MPs back database to help shoppers budget
Shoppers will be able to budget better after a database designed to show the cost of essential goods in different stores was backed yesterday by MPs.
The House of Assembly heard that the public sometimes rushed to judgment over price gouging when some costs were outside the control of retailers.
But MPs were told that the legislation meant the latest prices for goods would be available electronically from businesses.
The Cost of Living Commission Amendment Act 2020 would also move authority over the commission watchdog from Curtis Dickinson’s finance ministry to Walter Roban, the home affairs minister, who is also responsible for consumer affairs.
Mr Dickinson said in February that an app designed to highlight the range of prices in stores was under development.
David Burt, the Premier, opened the debate and told the House that Bermuda’s cost of living was “ranked one of the highest in the world”.
He said that, even though inflation was at a 40-year low, food costs were a major concern for consumers.
Mr Burt added: “Food prices have always been high, but there is also a great lack of consistency in prices — not only between store chains, but within store chains.”
The commission was set up after a Progressive Labour Party pledge in the 2017 General Election to give more teeth to the Price Control Commission.
The Act, which will still require approval in the Upper House, would allow for a fine of up to $2,000 for businesses that failed to report the cost of essential goods.
Mr Burt said grocery prices were already “effectively public information”, but that not everyone could shop around for comparison.
He added that the island’s three big grocery chains used the same inventory software, which would help in the compilation of price information.
Mr Burt said the software to deliver price updates to the public would not cost more than $50,000 — a one-off cost that the Government would cover.
Patricia Gordon-Pamplin, the shadow finance minister, said even a small cost increase on particular items could mean a significant hit for some families and that grocery prices could change often.
She said price changes could be unavoidable with a foodstuff such as beef if supplies had to be discarded for health reasons. Derrick Burgess, the Deputy Speaker of the House and chairman of the commission, said Bermuda’s dependency on imports made costs difficult to control.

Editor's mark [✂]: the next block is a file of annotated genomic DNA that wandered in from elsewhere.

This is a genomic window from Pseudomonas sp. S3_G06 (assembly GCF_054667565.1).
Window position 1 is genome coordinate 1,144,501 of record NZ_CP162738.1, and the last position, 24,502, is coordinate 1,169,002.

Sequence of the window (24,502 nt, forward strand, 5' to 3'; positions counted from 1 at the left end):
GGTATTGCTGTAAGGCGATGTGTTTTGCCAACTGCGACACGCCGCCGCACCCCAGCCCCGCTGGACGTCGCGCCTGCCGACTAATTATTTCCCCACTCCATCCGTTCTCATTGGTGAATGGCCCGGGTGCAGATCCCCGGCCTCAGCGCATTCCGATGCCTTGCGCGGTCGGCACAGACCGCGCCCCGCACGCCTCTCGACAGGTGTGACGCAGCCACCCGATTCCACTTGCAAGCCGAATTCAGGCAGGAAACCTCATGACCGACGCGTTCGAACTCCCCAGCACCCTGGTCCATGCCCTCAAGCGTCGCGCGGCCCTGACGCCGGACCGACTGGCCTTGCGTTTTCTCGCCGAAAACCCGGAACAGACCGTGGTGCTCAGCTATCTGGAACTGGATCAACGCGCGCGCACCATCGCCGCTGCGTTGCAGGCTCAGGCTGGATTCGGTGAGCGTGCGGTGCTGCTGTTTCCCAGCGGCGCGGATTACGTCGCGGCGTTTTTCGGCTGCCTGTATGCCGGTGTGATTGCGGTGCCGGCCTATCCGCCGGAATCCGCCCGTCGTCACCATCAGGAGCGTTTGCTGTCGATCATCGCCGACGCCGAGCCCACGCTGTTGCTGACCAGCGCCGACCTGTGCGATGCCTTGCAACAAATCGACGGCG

Mr Burgess highlighted eggs, where prices doubled over the Covid-19 pandemic as a knock-on effect from costs overseas.
Mr Roban told MPs there was “a lot of mythology and misunderstanding” in Bermuda about how prices were set. He added that with better information, “accusations about price gouging might not happen”.
Ben Smith, the shadow national security minister and shadow youth, sport and social development minister, told the House that “a lot of hidden factors” affected prices.
Tinée Furbert, a government backbencher, said she would like to see the publication of prices extended to include prescription drugs.
Craig Cannonier, the Opposition leader, claimed that the grocery industry had been “wrestling with its pricing” as well as cost margins since the global recession hit in 2008 and 2009.
He added: “Supermarkets are already in an extremely competitive market.”
Cole Simons, the shadow education and economic development minister, said: “I support the direction in which we are going, but I also believe that more has to be done for shopping locally and supporting our farming, fishing and agriculture industry.”
Mr Simons highlighted a need to make sure that fresh fruit, vegetables and meat were “more affordable”.
But Susan Jackson, the Opposition Whip and shadow government reform minister, said that the price comparison service was “a Band-Aid on a much bigger ... deeper, sore, wound that we need to heal”.
Michael Scott, a government backbencher, said that the wider problem of Bermuda’s high cost of living was driving some young people overseas.
He added: “We’ve got to stop causing our young people to emigrate to other countries because the housing there is cheaper and they know that they can make a start with their families in another land.
“We lose the benefit of their contribution to our country.”
MPs’ Blu party under investigation
Third US arrival tests positive for virus
Starwood rejects Caroline Bay funding claim
More flights on the way from British Airways
Weeks sons have proceeds of crime seized
Call for regiment to patrol crime hotspots
Man, 52, killed in Warwick domestic incident
Pandemic could change Hamilton’s character
Injured soldier’s family lifted by support
Bermudian makes it home after months at sea
On the NHS Covid-19 front lines
Three cheers to the Mayor of Hamilton
Take Our Poll